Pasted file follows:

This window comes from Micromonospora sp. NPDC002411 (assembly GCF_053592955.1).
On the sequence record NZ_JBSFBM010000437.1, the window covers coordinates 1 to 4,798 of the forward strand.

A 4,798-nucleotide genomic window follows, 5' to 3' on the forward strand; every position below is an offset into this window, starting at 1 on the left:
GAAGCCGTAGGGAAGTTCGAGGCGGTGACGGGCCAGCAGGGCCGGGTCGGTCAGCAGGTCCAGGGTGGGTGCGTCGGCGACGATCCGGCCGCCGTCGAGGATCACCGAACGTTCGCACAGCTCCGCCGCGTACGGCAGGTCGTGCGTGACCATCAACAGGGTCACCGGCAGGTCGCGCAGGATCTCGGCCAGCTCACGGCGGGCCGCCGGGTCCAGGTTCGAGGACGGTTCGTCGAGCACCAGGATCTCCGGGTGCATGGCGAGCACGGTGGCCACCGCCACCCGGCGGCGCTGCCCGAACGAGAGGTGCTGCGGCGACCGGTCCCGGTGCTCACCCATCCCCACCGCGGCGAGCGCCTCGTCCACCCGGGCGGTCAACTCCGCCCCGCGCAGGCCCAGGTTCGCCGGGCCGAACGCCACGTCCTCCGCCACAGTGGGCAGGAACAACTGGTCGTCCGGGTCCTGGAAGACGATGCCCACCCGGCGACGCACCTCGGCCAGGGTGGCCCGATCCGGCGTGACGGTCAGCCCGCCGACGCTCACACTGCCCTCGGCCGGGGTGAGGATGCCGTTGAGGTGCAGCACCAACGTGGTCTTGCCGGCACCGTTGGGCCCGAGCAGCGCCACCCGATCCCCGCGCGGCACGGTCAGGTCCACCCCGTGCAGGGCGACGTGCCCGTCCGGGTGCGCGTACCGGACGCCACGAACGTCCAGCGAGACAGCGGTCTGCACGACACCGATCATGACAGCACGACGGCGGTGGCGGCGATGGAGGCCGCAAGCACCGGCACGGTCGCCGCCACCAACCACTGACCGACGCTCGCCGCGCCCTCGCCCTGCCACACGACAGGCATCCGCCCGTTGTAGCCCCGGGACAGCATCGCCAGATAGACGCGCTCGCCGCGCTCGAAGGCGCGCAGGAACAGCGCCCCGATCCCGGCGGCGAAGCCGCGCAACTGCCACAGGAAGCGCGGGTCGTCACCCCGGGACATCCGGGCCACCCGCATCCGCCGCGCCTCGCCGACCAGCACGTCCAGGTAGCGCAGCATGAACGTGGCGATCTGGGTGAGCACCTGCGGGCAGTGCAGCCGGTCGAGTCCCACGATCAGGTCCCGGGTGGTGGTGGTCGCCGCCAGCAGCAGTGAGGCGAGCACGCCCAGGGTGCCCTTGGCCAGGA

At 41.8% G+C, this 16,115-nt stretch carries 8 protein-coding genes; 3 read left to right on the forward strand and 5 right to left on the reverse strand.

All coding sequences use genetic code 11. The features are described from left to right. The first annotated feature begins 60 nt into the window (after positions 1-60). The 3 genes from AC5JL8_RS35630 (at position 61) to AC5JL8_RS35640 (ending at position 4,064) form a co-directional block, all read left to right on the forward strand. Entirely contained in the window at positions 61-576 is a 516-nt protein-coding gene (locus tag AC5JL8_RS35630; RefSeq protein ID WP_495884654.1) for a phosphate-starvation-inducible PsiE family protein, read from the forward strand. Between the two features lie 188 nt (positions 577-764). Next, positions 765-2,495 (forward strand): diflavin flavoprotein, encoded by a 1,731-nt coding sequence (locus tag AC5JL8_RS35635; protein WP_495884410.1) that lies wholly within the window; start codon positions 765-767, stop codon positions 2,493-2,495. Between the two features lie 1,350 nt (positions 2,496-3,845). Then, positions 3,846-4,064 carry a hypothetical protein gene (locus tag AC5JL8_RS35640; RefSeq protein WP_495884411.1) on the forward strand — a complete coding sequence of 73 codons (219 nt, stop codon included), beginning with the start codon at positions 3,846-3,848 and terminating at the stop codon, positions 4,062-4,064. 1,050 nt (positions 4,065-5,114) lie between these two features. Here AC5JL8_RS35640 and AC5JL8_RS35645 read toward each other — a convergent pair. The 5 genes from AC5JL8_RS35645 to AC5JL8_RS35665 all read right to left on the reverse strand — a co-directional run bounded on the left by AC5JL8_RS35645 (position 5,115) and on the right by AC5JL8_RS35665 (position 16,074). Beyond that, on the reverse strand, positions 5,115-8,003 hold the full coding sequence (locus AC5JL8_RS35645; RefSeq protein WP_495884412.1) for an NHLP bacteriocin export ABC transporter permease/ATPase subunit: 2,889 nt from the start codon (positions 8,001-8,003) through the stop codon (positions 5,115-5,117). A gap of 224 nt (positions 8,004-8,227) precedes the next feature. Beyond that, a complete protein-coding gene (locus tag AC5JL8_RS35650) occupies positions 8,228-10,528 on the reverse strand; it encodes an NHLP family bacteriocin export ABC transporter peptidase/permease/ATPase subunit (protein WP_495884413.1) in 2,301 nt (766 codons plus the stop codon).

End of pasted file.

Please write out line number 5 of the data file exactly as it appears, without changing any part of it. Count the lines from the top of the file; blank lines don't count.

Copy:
At 41.8% G+C, this 16,115-nt stretch carries 8 protein-coding genes; 3 read left to right on the forward strand and 5 right to left on the reverse strand.